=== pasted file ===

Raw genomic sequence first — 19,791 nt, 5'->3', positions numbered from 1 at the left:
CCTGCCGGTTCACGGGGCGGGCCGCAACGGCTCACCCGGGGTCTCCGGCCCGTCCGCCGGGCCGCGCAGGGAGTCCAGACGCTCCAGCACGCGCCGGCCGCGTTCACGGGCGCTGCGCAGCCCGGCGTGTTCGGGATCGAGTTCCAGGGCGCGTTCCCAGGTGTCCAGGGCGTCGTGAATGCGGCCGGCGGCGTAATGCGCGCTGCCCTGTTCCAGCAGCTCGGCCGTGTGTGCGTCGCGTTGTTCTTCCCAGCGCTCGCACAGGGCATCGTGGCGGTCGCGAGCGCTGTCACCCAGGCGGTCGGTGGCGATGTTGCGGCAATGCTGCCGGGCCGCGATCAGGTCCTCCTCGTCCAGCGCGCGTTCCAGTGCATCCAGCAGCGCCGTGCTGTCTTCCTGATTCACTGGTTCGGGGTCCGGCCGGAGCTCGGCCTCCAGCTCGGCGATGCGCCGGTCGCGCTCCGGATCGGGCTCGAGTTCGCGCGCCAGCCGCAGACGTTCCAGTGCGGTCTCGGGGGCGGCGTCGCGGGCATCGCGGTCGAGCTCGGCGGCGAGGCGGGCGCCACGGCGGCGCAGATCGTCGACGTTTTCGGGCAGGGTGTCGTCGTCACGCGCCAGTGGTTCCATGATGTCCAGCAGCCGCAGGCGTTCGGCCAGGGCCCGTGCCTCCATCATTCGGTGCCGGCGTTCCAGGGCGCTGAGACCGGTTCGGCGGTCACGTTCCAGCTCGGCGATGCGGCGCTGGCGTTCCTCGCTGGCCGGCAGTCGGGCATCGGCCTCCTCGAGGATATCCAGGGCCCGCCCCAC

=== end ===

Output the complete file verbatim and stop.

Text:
Raw genomic sequence first — 19,791 nt, 5'->3', positions numbered from 1 at the left:
CCTGCCGGTTCACGGGGCGGGCCGCAACGGCTCACCCGGGGTCTCCGGCCCGTCCGCCGGGCCGCGCAGGGAGTCCAGACGCTCCAGCACGCGCCGGCCGCGTTCACGGGCGCTGCGCAGCCCGGCGTGTTCGGGATCGAGTTCCAGGGCGCGTTCCCAGGTGTCCAGGGCGTCGTGAATGCGGCCGGCGGCGTAATGCGCGCTGCCCTGTTCCAGCAGCTCGGCCGTGTGTGCGTCGCGTTGTTCTTCCCAGCGCTCGCACAGGGCATCGTGGCGGTCGCGAGCGCTGTCACCCAGGCGGTCGGTGGCGATGTTGCGGCAATGCTGCCGGGCCGCGATCAGGTCCTCCTCGTCCAGCGCGCGTTCCAGTGCATCCAGCAGCGCCGTGCTGTCTTCCTGATTCACTGGTTCGGGGTCCGGCCGGAGCTCGGCCTCCAGCTCGGCGATGCGCCGGTCGCGCTCCGGATCGGGCTCGAGTTCGCGCGCCAGCCGCAGACGTTCCAGTGCGGTCTCGGGGGCGGCGTCGCGGGCATCGCGGTCGAGCTCGGCGGCGAGGCGGGCGCCACGGCGGCGCAGATCGTCGACGTTTTCGGGCAGGGTGTCGTCGTCACGCGCCAGTGGTTCCATGATGTCCAGCAGCCGCAGGCGTTCGGCCAGGGCCCGTGCCTCCATCATTCGGTGCCGGCGTTCCAGGGCGCTGAGACCGGTTCGGCGGTCACGTTCCAGCTCGGCGATGCGGCGCTGGCGTTCCTCGCTGGCCGGCAGTCGGGCATCGGCCTCCTCGAGGATATCCAGGGCCCGCCCCAC